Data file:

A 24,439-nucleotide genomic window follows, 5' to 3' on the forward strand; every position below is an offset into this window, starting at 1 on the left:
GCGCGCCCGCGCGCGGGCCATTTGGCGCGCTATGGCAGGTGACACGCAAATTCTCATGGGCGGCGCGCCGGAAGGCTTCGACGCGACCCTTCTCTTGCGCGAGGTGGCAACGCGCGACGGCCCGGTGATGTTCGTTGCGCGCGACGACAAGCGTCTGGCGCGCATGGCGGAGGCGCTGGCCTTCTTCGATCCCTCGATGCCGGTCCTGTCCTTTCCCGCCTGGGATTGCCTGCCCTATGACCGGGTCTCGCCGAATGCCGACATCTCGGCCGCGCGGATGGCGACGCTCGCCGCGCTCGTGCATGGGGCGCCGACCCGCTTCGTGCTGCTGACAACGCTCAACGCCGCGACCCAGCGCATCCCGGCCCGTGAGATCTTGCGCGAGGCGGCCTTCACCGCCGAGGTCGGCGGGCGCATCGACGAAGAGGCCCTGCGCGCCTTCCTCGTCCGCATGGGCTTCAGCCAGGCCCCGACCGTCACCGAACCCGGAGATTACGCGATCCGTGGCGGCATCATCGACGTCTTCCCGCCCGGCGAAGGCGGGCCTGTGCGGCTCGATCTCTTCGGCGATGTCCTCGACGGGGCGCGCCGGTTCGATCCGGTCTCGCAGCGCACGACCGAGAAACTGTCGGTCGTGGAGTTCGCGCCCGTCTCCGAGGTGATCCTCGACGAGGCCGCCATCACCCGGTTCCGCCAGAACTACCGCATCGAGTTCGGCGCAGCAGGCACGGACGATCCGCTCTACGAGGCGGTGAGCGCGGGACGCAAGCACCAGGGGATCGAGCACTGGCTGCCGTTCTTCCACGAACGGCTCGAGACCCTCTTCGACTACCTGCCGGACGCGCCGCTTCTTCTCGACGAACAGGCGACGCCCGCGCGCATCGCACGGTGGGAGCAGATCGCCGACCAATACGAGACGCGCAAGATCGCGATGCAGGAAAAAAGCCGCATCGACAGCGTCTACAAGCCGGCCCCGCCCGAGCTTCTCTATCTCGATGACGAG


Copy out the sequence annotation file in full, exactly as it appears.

A 24,439-nucleotide genomic window follows, 5' to 3' on the forward strand; every position below is an offset into this window, starting at 1 on the left:
GCGCGCCCGCGCGCGGGCCATTTGGCGCGCTATGGCAGGTGACACGCAAATTCTCATGGGCGGCGCGCCGGAAGGCTTCGACGCGACCCTTCTCTTGCGCGAGGTGGCAACGCGCGACGGCCCGGTGATGTTCGTTGCGCGCGACGACAAGCGTCTGGCGCGCATGGCGGAGGCGCTGGCCTTCTTCGATCCCTCGATGCCGGTCCTGTCCTTTCCCGCCTGGGATTGCCTGCCCTATGACCGGGTCTCGCCGAATGCCGACATCTCGGCCGCGCGGATGGCGACGCTCGCCGCGCTCGTGCATGGGGCGCCGACCCGCTTCGTGCTGCTGACAACGCTCAACGCCGCGACCCAGCGCATCCCGGCCCGTGAGATCTTGCGCGAGGCGGCCTTCACCGCCGAGGTCGGCGGGCGCATCGACGAAGAGGCCCTGCGCGCCTTCCTCGTCCGCATGGGCTTCAGCCAGGCCCCGACCGTCACCGAACCCGGAGATTACGCGATCCGTGGCGGCATCATCGACGTCTTCCCGCCCGGCGAAGGCGGGCCTGTGCGGCTCGATCTCTTCGGCGATGTCCTCGACGGGGCGCGCCGGTTCGATCCGGTCTCGCAGCGCACGACCGAGAAACTGTCGGTCGTGGAGTTCGCGCCCGTCTCCGAGGTGATCCTCGACGAGGCCGCCATCACCCGGTTCCGCCAGAACTACCGCATCGAGTTCGGCGCAGCAGGCACGGACGATCCGCTCTACGAGGCGGTGAGCGCGGGACGCAAGCACCAGGGGATCGAGCACTGGCTGCCGTTCTTCCACGAACGGCTCGAGACCCTCTTCGACTACCTGCCGGACGCGCCGCTTCTTCTCGACGAACAGGCGACGCCCGCGCGCATCGCACGGTGGGAGCAGATCGCCGACCAATACGAGACGCGCAAGATCGCGATGCAGGAAAAAAGCCGCATCGACAGCGTCTACAAGCCGGCCCCGCCCGAGCTTCTCTATCTCGATGACGAG